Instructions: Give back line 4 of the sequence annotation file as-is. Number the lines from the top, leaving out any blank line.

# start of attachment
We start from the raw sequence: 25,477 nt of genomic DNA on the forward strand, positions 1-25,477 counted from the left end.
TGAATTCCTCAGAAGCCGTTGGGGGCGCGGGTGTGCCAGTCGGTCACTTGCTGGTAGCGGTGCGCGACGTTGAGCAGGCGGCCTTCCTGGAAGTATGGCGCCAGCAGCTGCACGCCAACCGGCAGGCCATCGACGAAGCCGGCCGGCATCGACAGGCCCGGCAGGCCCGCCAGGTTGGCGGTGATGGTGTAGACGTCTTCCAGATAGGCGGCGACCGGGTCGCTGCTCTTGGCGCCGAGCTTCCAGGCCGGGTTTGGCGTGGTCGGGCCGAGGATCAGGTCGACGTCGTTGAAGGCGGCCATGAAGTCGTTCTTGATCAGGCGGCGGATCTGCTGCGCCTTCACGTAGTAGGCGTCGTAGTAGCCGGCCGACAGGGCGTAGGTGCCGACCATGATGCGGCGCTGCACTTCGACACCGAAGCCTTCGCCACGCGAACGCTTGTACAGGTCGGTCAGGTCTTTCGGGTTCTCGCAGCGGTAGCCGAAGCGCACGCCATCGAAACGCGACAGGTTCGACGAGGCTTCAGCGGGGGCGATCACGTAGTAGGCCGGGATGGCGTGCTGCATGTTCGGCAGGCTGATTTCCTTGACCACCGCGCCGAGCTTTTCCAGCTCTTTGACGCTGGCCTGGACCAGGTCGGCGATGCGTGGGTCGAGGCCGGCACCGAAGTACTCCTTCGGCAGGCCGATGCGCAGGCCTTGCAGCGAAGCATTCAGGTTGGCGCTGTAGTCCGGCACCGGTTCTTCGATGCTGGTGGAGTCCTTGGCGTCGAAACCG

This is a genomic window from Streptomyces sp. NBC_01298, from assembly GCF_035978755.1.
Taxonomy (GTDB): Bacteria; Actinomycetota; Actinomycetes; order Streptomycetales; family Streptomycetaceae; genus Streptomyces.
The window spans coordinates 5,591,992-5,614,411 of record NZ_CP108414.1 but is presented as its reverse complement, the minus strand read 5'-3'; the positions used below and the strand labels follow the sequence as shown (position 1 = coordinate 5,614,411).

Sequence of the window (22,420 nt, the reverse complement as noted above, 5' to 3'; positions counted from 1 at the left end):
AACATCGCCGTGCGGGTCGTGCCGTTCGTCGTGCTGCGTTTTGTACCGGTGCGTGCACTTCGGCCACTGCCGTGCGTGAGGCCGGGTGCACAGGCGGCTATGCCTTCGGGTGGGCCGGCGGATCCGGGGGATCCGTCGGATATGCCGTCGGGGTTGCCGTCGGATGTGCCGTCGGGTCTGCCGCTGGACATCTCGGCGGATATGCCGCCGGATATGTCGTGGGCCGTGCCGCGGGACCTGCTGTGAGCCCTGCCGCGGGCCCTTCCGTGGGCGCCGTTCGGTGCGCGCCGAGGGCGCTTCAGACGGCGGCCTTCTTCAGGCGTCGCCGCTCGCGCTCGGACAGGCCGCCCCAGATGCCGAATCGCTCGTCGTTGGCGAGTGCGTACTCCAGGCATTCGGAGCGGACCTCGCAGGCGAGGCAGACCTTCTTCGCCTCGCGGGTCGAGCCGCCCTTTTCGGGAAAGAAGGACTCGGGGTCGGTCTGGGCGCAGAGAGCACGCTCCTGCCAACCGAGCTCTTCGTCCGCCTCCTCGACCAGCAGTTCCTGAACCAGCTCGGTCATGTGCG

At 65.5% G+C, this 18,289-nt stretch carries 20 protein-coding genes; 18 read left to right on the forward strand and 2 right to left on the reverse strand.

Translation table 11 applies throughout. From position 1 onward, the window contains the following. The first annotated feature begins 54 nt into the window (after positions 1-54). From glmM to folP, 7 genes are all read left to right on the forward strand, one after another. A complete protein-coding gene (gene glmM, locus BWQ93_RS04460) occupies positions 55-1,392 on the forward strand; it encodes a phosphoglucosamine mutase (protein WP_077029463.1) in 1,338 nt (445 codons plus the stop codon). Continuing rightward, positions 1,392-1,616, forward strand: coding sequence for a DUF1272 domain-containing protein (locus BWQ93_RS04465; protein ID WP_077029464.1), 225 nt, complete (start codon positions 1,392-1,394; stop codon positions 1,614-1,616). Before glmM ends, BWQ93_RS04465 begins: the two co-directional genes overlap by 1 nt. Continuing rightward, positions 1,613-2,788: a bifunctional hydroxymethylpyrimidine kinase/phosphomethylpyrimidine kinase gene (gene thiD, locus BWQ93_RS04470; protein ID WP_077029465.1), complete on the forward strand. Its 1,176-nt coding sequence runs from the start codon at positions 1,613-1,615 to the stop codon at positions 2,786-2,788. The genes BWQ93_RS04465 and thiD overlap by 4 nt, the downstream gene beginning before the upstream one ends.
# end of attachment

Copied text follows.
Taxonomy (GTDB): Bacteria; Actinomycetota; Actinomycetes; order Streptomycetales; family Streptomycetaceae; genus Streptomyces.